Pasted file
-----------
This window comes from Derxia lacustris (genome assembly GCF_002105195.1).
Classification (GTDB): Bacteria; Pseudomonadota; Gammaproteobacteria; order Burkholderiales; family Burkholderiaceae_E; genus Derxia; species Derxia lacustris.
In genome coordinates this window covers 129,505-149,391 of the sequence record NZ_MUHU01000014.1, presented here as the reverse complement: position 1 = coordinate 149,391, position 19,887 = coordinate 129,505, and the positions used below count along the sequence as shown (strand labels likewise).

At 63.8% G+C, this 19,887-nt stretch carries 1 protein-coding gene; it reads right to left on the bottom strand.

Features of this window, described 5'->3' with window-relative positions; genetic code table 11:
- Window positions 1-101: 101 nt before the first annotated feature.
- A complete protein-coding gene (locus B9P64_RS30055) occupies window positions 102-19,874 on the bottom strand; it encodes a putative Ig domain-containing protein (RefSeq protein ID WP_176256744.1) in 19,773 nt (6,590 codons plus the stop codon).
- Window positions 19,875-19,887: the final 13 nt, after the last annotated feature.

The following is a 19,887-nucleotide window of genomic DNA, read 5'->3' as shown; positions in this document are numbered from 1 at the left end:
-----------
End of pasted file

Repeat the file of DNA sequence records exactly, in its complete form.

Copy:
This window comes from Derxia lacustris (genome assembly GCF_002105195.1).
Classification (GTDB): Bacteria; Pseudomonadota; Gammaproteobacteria; order Burkholderiales; family Burkholderiaceae_E; genus Derxia; species Derxia lacustris.
In genome coordinates this window covers 129,505-149,391 of the sequence record NZ_MUHU01000014.1, presented here as the reverse complement: position 1 = coordinate 149,391, position 19,887 = coordinate 129,505, and the positions used below count along the sequence as shown (strand labels likewise).

At 63.8% G+C, this 19,887-nt stretch carries 1 protein-coding gene; it reads right to left on the bottom strand.

Features of this window, described 5'->3' with window-relative positions; genetic code table 11:
- Window positions 1-101: 101 nt before the first annotated feature.
- A complete protein-coding gene (locus B9P64_RS30055) occupies window positions 102-19,874 on the bottom strand; it encodes a putative Ig domain-containing protein (RefSeq protein ID WP_176256744.1) in 19,773 nt (6,590 codons plus the stop codon).
- Window positions 19,875-19,887: the final 13 nt, after the last annotated feature.

The following is a 19,887-nucleotide window of genomic DNA, read 5'->3' as shown; positions in this document are numbered from 1 at the left end: